Spirit has been nudging me to write about this topic. What is spiritual bypassing? Am I doing it? What does it even mean?
You are reading this, so chances are you are a spiritual seeker. As a spiritual seeker, you have probably used spirituality to bypass pain at times. That is okay, no judgment. We have all used food to comfort ourselves at times, and it is only a problem when we don't become aware of doing so. The same goes for spiritual bypassing. The suffering results when do not become conscious of doing so.
I share my perspective on spiritual bypassing based on my connection with Spirit and my own personal experiences. Spiritual bypassing refers to using spirituality to bypass pain, fear, or other uncomfortable emotions. I am not a huge fan of the term because I don't believe we can truly bypass pain; I use the concept to imply our attempt to do so. We bypass to avoid confronting our negative emotions or human aspects we do not like.
Spiritual bypassing is the shadow side of spirituality that exists in all religious and spiritual communities. Growing up in a church, I remember certain congregants going through hard times and calling my dad, the pastor, multiple times a week to request prayer. The church doors couldn't open early enough and they couldn't close too late for these folks when they were struggling. They couldn't get enough relevant Bible passages, and my dad's hours of availability weren't long enough. They needed constant reminders that God had a higher plan and to trust that their unfortunate circumstances were in alignment with God's will. When grieving a death, they needed constant reassurance that their loved ones were with Jesus.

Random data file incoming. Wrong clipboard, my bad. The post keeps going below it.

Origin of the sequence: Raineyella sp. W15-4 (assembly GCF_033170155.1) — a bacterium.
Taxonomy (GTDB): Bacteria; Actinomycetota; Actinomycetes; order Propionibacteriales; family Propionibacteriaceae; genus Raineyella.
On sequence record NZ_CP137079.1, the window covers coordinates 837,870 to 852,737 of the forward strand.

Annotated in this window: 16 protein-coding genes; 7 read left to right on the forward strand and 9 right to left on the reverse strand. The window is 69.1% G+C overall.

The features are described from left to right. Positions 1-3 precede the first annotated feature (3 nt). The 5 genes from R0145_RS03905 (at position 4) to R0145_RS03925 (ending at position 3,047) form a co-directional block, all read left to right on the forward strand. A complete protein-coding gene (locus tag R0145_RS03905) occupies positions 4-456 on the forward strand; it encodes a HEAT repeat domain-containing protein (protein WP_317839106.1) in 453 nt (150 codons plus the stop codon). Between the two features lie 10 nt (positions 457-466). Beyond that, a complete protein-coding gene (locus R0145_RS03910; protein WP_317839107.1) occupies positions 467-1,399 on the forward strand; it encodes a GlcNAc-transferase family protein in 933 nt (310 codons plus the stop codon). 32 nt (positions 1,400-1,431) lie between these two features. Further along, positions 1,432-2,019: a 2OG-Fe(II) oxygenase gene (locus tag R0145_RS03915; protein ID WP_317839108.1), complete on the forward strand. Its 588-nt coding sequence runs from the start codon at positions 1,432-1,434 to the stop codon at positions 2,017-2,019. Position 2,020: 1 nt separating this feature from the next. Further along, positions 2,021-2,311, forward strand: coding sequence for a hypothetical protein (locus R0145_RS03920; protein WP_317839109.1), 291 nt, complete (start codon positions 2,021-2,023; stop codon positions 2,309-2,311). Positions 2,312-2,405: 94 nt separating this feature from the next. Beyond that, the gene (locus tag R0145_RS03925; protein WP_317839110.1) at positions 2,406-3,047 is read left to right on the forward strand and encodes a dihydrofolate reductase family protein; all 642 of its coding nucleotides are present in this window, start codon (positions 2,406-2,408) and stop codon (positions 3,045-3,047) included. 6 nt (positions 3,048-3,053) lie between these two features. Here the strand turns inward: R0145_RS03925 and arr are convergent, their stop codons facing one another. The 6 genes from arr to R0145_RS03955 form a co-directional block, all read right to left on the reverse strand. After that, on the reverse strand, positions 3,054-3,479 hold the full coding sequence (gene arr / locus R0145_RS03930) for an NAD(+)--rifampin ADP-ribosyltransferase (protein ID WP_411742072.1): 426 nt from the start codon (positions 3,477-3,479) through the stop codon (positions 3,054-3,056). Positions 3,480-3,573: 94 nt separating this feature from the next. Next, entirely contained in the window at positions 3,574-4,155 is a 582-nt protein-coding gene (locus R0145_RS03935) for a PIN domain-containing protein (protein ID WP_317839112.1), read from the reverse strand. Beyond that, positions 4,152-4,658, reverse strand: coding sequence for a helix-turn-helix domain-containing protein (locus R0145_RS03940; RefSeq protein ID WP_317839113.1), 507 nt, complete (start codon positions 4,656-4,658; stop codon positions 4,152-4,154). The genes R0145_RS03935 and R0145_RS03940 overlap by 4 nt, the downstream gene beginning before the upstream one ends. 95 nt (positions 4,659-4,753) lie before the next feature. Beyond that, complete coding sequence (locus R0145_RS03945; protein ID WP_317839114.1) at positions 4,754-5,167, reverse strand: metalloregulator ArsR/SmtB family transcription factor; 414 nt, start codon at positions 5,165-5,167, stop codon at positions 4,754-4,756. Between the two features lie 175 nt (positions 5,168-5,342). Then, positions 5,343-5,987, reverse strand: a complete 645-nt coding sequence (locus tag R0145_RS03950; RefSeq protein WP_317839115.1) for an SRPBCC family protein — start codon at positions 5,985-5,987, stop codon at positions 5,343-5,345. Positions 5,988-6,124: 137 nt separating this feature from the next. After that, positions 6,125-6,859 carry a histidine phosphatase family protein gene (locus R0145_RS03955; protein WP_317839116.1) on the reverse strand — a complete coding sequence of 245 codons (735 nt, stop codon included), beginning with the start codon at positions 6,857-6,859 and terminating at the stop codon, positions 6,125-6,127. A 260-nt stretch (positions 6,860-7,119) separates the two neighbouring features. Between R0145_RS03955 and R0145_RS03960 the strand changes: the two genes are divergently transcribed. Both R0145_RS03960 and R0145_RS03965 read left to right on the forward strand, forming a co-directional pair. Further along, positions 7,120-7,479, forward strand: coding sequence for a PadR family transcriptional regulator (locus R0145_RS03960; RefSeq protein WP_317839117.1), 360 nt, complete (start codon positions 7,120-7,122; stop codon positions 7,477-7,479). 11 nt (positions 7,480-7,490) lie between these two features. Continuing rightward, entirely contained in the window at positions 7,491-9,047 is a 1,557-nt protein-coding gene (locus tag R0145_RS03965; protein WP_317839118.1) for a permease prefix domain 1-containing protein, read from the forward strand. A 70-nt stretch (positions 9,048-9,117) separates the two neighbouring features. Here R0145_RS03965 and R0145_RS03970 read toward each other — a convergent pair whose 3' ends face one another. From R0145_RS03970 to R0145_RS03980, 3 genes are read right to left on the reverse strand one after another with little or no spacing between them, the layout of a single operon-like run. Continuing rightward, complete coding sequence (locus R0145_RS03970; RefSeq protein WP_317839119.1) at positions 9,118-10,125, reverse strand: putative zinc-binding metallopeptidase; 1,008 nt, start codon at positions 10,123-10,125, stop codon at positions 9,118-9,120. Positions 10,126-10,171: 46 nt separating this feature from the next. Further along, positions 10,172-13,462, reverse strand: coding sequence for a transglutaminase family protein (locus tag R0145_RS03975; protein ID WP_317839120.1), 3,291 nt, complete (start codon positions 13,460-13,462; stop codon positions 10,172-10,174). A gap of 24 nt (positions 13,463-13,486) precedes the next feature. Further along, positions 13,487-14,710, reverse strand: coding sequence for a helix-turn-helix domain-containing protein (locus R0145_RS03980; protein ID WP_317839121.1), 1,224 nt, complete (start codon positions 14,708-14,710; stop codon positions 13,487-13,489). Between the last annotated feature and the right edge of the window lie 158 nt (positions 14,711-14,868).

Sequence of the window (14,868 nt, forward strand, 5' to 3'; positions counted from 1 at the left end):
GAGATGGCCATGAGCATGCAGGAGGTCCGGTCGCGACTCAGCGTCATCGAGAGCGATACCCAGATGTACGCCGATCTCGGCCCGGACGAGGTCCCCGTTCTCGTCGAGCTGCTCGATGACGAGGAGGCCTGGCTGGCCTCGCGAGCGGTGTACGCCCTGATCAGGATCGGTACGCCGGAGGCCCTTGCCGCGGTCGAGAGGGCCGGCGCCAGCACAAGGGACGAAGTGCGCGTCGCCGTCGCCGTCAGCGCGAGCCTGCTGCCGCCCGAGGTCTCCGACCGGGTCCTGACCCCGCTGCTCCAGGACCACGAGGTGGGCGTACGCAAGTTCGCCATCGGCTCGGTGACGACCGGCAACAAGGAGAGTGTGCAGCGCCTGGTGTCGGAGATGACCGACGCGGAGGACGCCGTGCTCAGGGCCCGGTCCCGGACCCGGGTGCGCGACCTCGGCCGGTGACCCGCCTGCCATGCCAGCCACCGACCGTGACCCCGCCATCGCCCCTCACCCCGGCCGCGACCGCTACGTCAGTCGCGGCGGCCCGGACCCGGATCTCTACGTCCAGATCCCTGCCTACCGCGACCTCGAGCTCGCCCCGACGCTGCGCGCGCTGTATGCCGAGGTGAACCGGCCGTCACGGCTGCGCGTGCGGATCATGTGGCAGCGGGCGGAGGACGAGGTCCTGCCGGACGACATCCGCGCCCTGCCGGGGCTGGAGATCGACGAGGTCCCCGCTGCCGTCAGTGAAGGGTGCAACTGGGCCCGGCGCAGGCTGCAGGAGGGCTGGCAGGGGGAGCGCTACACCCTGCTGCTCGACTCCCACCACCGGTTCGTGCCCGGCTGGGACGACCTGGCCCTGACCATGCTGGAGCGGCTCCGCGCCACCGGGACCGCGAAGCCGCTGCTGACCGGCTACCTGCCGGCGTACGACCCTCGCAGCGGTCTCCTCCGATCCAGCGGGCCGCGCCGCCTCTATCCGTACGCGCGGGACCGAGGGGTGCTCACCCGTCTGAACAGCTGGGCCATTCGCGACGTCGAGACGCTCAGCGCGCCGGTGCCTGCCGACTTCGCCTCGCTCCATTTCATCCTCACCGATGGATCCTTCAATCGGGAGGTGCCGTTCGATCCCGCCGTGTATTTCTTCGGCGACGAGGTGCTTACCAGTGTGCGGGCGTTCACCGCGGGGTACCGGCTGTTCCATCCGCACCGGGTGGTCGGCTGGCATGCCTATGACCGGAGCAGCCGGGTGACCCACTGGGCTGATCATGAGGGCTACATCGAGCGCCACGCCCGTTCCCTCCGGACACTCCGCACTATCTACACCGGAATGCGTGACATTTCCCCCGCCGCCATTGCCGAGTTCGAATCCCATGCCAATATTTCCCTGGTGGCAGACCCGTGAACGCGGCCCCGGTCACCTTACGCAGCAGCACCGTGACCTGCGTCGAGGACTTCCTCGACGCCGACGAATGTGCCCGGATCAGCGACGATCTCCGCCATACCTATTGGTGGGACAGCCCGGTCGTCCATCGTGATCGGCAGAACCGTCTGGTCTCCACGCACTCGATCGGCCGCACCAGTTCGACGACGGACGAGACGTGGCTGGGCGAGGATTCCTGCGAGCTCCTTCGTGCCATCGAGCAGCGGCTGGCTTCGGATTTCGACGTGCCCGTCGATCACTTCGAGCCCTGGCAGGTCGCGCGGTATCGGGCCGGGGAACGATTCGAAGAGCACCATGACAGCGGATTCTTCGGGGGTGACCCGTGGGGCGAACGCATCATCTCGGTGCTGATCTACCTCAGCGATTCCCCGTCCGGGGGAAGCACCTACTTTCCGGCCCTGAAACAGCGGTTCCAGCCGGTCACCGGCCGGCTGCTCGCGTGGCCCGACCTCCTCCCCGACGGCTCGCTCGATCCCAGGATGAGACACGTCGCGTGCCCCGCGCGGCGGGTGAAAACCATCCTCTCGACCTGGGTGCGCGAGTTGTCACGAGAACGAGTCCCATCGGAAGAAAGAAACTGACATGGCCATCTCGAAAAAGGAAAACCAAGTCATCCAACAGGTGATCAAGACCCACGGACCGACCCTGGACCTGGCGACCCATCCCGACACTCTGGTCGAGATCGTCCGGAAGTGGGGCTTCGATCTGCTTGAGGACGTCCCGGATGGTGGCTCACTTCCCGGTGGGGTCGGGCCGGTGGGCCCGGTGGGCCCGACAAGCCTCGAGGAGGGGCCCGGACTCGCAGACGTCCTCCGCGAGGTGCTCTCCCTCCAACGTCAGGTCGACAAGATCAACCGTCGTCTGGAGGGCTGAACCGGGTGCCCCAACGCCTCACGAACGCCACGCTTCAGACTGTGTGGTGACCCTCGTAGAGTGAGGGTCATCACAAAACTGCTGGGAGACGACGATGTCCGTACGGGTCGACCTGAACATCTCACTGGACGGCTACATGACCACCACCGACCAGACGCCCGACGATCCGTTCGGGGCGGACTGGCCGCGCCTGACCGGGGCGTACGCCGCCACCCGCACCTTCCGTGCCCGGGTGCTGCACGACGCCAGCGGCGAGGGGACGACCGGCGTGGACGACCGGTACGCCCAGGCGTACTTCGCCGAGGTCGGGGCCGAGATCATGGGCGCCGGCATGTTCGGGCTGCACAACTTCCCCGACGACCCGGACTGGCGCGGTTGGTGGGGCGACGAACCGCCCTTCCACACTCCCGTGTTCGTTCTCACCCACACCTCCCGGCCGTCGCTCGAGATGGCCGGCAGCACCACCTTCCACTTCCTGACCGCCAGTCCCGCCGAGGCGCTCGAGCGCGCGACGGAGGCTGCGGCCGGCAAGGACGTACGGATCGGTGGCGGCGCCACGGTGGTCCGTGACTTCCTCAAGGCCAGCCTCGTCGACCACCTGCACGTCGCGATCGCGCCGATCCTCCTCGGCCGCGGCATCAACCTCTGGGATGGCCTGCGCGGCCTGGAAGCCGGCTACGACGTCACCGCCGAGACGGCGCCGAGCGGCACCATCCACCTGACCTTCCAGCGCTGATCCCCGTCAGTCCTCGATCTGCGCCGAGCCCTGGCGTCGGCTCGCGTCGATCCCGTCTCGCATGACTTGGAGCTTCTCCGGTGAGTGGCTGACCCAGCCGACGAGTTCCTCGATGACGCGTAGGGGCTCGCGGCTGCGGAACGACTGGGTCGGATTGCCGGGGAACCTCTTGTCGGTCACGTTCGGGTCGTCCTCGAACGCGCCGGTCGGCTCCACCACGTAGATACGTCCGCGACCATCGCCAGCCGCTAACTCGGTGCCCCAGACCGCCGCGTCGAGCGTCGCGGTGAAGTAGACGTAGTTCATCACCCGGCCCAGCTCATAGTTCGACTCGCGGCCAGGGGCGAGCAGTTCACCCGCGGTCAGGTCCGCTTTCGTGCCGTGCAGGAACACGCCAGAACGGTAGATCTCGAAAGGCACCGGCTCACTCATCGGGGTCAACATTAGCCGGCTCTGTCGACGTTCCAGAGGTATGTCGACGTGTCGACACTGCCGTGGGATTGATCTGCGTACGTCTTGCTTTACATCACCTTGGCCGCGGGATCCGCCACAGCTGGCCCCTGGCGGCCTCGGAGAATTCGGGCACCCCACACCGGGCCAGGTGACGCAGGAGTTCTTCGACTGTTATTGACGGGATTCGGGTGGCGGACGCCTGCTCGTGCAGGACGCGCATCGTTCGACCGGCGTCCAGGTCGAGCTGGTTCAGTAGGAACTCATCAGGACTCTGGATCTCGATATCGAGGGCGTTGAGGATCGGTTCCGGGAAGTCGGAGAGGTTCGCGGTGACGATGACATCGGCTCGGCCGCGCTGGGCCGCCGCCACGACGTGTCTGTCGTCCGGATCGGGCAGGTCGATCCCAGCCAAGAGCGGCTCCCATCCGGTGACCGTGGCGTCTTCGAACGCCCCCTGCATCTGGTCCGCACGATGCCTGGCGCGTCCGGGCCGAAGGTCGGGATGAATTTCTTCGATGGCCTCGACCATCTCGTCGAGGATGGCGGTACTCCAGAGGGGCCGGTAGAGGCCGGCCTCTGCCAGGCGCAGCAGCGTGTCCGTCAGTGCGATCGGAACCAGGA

They were seeking a mental solution to an emotional crisis, which doesn't work long-term.
I am no longer in a religious community, yet I have witnessed similar behavior within spiritual communities I have been involved with over the past five years. I include myself. Hurting people can't get enough of learning about spiritual practices and the afterlife. We immerse ourselves in communities with other like-minded believers so that we get constant reminders that our loved ones aren't missing out and they are still with us.
I am 1000% in support of these behaviors when they are in balance with reflection, inner examination, emotional confrontation, and expression. I absolutely believe that spiritual seeking and connection is an integral part of true healing. (I am a medium, after all!) I have witnessed the opposite end of the spectrum: I have been in support groups that placed a taboo on spiritual discussion and my (limited) experience was that they were dark places.
As a medium and a bereaved mom, I am absolutely in favor of spiritually balanced support groups, and I provide this type of support and community for those who are grieving the death of loved ones. I even believe that spiritual bypassing can commonly be the first step to a new spiritual path, as it is often pain and avoidance of pain that causes us to seek a spiritual community with like-minded people.
Yet, I have also witnessed the darker side when spiritual bypassing continues and others support it. I know people who have fully embraced spiritual connection yet abandon their human relationships and justify doing so with holier-than-thou, or more-enlightened-than-you, spiritual rhetoric. I have also seen people hit dangerously low and exhausted rock-bottoms, with their unhealed wounds facing them squarely in the eye, while they feel abandoned by their loved ones in spirit. This is devastating for the griever, yet I understand that Spirit will be silent when it is for our highest good.